In the case of post-Westphalian Brandenburg-Prussia, this led to a profound dual transformation of the religious and political landscape. On the one hand, there was remarkable desacralisation of politics, as jurisconsults and political philosophers attached to the court began to reconstruct the objectives of the state in quasi-Hobbesian terms; that is, in terms of maintaining external and internal security while eschewing all higher level religious and moral aims. On the other hand, there was a no less remarkable spiritualisation of religion, as the Pietists aided by important lay theologians attempted to undermine the whole idea of religious orthodoxy—that is, the idea that salvation was tied to a particular set of theological doctrines and sacramental practices—arguing instead that salvation came rather from a purely personal inner relation to God.

The manner in which this dual desacralisation of politics and spiritualisation of religion transformed the prior construction of sacrilege, heresy, and witchcraft can be seen in the writings of Christian Thomasius, professor of law at the University of Halle in the late seventeenth century, lay theologian, and jurisconsult to the Brandenburg-Prussian court. In his works attacking the legal prosecution of heresy, witchcraft and sacrilege, Thomasius argued along two convergent paths. First, in keeping with his spiritualist theology, he argued that there was no true visible church; that the true church was invisible, known by no outward doctrinal or liturgical signs, and that its members were permanently scattered across the globe. This detachment of salvation from the church removed the theological grounds of heresy and sacrilege by (in effect) denying that God was mediated by specific sacred doctrines or by sacred rituals in holy places.[17] Second, in keeping with the quasi-Hobbesian conception of politics which he had learned from his mentor Samuel Pufendorf, Thomasius argued that the state had no religious objectives and must be restricted to the ends of maintaining domestic peace and external security.[18] For this reason there should be no laws against sacrilege, heresy and witchcraft as such, unless the actions associated with them gave rise to violence or civil disorder, in which case they would be punished for that reason, and not because they profaned the community of the faithful.[19] Unlike his more famous contemporary, John Locke, Thomasius did not base his arguments for toleration on the philosophical notion of natural rights, but on the dual imperatives to spiritualise religion and desacralise the state, whose overarching goal was not personal liberty but the stable governance of multi-confessional societies.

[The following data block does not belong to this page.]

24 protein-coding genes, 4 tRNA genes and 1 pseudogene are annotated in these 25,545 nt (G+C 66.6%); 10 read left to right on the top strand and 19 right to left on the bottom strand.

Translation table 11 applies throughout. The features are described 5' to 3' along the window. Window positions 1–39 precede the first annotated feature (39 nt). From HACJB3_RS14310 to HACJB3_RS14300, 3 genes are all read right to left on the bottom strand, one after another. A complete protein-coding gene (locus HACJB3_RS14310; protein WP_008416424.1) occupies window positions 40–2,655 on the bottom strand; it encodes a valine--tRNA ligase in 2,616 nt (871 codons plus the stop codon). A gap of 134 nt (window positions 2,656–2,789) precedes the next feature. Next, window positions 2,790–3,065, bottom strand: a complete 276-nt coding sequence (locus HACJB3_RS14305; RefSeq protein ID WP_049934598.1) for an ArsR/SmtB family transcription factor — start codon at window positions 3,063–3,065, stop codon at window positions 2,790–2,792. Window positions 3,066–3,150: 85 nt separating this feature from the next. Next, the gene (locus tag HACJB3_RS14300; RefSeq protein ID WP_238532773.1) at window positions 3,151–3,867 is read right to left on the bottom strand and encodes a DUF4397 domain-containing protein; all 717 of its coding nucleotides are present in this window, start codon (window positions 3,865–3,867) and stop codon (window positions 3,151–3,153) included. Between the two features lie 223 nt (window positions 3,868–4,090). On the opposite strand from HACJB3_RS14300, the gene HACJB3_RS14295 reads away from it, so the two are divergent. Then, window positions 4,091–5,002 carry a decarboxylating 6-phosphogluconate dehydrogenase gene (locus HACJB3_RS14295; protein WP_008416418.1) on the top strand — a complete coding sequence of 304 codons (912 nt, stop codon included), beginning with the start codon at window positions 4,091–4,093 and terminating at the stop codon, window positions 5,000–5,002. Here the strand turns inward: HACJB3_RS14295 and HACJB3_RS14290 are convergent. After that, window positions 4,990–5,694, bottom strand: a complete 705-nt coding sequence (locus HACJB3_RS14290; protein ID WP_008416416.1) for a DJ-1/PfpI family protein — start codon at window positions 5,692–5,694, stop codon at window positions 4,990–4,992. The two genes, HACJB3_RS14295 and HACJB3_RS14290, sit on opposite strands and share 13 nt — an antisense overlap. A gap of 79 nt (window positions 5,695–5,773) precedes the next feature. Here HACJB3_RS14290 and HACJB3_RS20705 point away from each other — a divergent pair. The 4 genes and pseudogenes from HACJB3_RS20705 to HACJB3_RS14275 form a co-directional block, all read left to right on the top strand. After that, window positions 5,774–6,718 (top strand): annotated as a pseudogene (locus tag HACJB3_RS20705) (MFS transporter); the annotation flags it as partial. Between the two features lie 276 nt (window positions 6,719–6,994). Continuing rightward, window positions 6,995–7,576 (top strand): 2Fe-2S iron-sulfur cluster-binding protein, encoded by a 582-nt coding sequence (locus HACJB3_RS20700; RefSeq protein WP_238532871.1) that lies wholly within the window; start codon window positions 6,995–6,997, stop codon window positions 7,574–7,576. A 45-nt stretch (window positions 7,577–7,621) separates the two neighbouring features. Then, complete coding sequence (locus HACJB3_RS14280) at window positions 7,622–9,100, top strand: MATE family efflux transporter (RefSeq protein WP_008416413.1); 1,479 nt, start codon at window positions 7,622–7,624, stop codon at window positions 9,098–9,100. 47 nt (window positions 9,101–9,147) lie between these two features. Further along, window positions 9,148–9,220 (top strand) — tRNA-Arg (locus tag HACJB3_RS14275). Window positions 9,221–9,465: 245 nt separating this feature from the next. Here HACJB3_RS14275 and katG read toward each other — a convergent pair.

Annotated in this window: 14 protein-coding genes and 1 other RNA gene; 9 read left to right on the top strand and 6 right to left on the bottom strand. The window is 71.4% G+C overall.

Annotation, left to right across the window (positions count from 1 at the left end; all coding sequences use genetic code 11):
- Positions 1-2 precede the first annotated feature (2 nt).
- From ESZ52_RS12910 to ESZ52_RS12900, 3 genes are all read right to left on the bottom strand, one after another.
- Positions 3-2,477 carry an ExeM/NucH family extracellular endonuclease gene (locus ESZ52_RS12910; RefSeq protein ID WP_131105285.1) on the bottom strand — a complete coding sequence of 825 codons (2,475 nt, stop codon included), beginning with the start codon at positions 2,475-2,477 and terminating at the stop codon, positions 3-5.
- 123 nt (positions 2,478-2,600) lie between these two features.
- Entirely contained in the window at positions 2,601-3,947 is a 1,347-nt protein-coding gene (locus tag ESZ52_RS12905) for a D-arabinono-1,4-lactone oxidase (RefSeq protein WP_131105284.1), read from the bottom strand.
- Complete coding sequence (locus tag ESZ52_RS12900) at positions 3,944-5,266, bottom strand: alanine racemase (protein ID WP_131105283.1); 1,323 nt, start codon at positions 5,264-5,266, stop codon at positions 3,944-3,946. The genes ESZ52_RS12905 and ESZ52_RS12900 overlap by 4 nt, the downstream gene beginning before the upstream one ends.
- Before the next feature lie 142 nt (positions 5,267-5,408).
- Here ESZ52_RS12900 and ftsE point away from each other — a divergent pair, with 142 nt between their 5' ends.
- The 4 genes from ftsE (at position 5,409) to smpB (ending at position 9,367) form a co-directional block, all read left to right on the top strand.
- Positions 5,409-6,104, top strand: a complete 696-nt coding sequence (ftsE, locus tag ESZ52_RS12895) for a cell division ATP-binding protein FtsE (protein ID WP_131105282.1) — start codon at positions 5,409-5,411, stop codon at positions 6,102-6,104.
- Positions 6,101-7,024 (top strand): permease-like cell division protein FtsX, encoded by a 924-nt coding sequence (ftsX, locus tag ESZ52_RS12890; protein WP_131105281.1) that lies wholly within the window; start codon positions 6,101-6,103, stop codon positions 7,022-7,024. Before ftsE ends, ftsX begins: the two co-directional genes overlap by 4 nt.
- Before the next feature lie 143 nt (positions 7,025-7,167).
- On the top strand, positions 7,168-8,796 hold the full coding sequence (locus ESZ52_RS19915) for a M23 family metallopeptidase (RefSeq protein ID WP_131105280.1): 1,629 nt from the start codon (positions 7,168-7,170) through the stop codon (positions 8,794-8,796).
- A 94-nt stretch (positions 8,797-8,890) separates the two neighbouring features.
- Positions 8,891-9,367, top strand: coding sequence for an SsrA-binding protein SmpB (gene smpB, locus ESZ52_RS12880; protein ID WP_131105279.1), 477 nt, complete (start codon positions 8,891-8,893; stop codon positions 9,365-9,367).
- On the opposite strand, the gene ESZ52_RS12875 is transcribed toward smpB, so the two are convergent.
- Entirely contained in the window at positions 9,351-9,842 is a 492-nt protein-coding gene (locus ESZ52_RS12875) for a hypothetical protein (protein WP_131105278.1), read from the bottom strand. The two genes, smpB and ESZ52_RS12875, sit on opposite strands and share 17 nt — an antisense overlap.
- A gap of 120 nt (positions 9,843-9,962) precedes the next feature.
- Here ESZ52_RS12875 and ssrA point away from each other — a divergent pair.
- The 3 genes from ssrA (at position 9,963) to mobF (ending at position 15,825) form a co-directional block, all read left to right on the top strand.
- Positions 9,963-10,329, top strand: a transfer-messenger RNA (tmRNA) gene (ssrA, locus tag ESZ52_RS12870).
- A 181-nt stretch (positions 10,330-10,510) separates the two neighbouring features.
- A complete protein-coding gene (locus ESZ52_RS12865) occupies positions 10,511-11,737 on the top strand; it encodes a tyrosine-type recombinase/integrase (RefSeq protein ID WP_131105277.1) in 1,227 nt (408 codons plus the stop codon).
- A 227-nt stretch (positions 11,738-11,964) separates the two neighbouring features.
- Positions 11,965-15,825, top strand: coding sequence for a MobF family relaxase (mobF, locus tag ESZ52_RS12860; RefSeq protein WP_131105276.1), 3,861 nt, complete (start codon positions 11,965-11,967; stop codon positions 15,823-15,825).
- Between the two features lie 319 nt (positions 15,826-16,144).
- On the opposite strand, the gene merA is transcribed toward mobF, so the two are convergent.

Thomasius thus marks the moment at which, after a century and a half of religious war, the web of canon laws which had tied the political to the religious community began to be unpicked, allowing the persona of the citizen to be differentiated from that of the Christian; although even in Western Europe this moment was neither epochal nor universal. In late-seventeenth century England, religious peace was achieved in a quite different way: not by dismantling the confessional state, but by rebuilding it in a more stable, less persecutory form. This was achieved in accordance with two broad strategies. First, the Anglican church that was to be established as the state religion, was purged of enough Anglo-Catholic theology to bring back on board moderate dissenters, providing a stable religious middle ground. Second, using a combination of test acts and toleration acts, non-conforming Protestants and Catholics were excluded from office-holding in the Anglican state, while permitted freedom of private worship. While this set of strategies proved no less successful in securing religious peace than those used in Brandenburg-Prussia, its effect on the laws pertaining to heresy, witchcraft, sacrilege and blasphemy was far less dramatic and uniform. While heresy and witchcraft laws were repealed during the eighteenth century, blasphemy remained a common law crime as a means of protecting the state religion, leading it to form a new juridical series with sedition and obscenity. And it was in this form, as one of a trio of libels—obscene, seditious and blasphemous—that sacrilege maintained a kind of half-life into the modern period of English common law.